Tumour was completely excised. Patient\\\'s post-operative recovery was smooth and she was discharged after 10 days. Her blood pressure was regularly monitored pre, per and post operatively and was found to be within normal limits. She is doing well at 6 months follow up. The patient was recently seen on 9 months follow up and she is doing well.
The etymology of paraganglioma stems from extra adrenal pheochromocytomas.5 They are further subcategorized as functional or non-functional based on their ability to synthesize and release catecholamines in the circulation. Mediastinal paragangliomas are hypervascular tumours and many of them invade or firmly adhere to the adjacent mediastinal organs such as heart, great vessels, trachea and the spine.1 Mediastinal paragangliomas are predominantly concentrated in two locations; the aorticosympathetic paraganglia of the posterior mediastinum or the autonomic ganglia in the superior and middle mediastinum.6 Aorticopulmonary tumours tend to occur in patients with a mean age of 49 years with no gender preference and only 3% of these secrete catecholamines. The paravertebral paragangliomas, on the other hand, occur in younger people with a mean age of 29 years and almost half of these tumours synthesize catecholamines.4 Our patient was 55 years old and she presented with a non-functional paraganglioma of the aortopulmonary region. The clinical presentation of paragangliomas ranges from local pressure symptoms, especially in the case of nonfunctional tumours to symptoms related to the systemic effects of secreted cathecholamines and their metabolites in functional tumours. Hypertension seems to be the most common symptom.7 Non-functional paragangliomas maybe discovered incidentally on chest radiography performed for other reasons. Confirmation of the diagnosis depends upon the functionality of the tumour. Certain immunohistochemical markers can aid in the diagnosis of paragangliomas. Tumours may show positivity for S-100, chrommogranin, synaptophysin, neuron specific enolase and CD-56.8,9 The tumour in our patient was positive for chrommogranin, synaptophysin and CD-56 and negative for cytokeratin CAM 5.2 Initial assessment of functional chrommafin cell tumours can be done by measuring plasma free and urinary fractionated metanephrines. Urinary VMA was within reference range in our patient. The imaging modalities utilized for paragangliomas include CT, MRI, echocardiography and chest radiography with barium swallow to locate the extent of tumour and relation to surrounding structures.4 Metaiodobenzylguanidine (MIBG) scans and somatostatin receptor scintigraphy is used for screening for metastatic disease and staging. Preoperative localization is essential in the management of paragangliomas of the thorax as surgical planning and determination of operative approach is heavily dependent upon precise anatomic localization and relationship of the tumour to surrounding structures. Mediastinal paragangliomas behave as low grade indolent neoplasms. Approximately 10 % of cases are associated with metastasis.2 John et al10 reported that the most common metastastic sites were local lymph nodes, bone, liver and lung. Complete surgical resection of the tumour, although challenging, renders long term survival rates upto 84% making it the treatment modality of choice.10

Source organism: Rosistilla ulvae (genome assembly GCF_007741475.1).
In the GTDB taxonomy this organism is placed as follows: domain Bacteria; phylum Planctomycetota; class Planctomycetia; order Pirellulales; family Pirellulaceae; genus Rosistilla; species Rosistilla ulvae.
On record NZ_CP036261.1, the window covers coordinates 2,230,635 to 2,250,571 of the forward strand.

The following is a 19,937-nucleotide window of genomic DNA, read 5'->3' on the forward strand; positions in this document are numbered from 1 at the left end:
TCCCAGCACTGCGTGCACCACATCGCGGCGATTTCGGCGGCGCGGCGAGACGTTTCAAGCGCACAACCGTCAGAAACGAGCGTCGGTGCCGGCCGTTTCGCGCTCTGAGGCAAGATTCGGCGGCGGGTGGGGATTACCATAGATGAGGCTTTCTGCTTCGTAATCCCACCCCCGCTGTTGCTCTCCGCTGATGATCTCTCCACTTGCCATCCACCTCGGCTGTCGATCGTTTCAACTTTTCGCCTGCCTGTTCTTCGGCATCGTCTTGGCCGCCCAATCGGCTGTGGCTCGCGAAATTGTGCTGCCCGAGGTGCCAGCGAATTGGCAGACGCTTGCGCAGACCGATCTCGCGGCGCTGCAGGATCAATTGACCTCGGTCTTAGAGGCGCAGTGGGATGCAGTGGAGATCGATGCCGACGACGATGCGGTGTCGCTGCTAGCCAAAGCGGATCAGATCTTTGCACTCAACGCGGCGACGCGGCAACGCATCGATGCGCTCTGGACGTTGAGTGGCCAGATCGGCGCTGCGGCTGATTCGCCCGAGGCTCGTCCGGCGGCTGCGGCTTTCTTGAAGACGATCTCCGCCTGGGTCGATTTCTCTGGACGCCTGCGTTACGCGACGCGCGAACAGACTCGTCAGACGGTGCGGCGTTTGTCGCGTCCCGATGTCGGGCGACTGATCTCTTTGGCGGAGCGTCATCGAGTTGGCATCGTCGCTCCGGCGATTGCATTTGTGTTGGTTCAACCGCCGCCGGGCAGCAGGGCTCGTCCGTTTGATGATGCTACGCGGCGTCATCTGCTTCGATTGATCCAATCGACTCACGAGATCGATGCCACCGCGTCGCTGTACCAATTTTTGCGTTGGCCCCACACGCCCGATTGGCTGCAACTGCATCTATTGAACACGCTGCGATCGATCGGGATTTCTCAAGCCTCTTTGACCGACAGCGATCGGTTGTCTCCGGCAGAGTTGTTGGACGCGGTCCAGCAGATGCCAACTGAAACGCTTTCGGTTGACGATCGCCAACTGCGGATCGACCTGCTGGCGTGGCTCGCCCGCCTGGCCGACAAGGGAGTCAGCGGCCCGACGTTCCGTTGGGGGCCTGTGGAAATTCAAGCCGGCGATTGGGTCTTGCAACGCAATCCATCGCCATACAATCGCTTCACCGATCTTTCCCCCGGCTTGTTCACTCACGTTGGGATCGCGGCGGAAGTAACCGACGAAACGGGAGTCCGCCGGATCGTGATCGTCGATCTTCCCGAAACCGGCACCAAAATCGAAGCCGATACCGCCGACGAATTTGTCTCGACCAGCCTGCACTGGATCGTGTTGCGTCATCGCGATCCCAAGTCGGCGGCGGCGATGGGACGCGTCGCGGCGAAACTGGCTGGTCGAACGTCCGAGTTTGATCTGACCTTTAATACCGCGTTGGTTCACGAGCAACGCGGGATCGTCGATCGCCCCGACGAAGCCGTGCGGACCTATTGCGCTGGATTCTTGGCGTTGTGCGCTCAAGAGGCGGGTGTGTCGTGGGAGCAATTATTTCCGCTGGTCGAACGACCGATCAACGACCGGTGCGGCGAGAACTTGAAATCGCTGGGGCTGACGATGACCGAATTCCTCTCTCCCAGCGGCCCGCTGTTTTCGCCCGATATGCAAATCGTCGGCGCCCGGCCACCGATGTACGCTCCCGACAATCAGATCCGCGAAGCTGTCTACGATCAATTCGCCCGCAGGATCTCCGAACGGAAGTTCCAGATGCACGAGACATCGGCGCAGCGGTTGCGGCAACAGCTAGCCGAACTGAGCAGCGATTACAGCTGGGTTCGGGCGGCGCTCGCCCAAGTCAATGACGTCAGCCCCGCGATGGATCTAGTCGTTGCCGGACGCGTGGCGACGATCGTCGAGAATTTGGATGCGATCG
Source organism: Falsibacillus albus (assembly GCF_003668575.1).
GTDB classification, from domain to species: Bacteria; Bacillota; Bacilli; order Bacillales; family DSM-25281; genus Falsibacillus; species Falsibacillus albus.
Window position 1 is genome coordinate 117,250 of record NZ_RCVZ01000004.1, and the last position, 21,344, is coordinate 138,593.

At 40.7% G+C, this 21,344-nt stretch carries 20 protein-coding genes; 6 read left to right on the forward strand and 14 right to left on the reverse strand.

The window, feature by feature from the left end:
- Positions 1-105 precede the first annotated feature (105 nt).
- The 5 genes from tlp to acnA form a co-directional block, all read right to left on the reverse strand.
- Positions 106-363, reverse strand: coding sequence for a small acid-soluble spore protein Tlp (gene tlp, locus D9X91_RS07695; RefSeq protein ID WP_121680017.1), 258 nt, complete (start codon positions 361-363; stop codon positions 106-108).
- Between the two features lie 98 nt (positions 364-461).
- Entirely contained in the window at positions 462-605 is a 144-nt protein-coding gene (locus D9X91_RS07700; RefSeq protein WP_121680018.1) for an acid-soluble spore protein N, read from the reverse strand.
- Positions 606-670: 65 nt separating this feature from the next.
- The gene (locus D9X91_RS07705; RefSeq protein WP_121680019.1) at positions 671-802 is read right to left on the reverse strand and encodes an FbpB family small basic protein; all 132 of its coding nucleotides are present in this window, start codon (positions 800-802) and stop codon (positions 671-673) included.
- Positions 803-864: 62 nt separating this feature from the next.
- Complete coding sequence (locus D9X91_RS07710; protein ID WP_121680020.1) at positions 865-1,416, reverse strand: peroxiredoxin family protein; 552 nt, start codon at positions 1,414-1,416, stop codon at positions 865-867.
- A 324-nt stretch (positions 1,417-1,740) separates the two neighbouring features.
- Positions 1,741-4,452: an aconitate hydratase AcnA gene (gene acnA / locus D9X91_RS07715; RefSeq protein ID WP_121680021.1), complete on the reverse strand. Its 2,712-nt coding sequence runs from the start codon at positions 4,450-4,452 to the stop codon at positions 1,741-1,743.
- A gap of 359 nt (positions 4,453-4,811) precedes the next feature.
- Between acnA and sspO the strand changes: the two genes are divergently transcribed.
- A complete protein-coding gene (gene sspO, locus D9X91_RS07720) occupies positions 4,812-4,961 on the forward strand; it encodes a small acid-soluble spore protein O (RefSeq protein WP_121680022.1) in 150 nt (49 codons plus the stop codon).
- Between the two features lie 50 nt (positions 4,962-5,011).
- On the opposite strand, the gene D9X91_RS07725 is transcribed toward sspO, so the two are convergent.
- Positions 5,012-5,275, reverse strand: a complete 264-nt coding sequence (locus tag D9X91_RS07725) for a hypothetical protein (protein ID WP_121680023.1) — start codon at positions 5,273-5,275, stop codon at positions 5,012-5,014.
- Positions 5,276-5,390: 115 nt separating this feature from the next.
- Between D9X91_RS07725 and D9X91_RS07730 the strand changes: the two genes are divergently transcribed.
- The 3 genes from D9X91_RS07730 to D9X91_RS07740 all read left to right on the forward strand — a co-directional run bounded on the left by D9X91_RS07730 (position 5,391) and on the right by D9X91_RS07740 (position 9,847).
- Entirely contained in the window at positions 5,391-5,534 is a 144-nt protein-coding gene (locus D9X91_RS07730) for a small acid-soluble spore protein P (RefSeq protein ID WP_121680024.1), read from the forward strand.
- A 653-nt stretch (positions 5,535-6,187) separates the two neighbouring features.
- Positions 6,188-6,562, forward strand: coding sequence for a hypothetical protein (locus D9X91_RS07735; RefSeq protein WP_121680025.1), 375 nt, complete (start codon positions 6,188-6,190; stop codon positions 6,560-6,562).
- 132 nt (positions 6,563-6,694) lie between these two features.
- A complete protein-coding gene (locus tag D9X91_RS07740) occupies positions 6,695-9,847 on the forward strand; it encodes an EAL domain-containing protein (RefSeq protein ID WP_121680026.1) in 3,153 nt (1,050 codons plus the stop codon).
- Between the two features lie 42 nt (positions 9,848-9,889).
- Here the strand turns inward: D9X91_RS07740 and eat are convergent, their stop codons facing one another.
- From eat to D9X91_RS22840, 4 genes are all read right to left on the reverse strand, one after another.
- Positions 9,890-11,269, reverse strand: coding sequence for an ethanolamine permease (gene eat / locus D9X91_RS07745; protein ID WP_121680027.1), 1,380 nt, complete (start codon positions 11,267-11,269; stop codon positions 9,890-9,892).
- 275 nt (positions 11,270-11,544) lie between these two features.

Paragangliomas are tumours that very rarely arise from the mediastinum. These tumours usually get diagnosed late due to their low incidence and lack of catecholamine secretion. Due to the rarity of these masses, it is necessary to report them in literature so as to create awareness regarding them.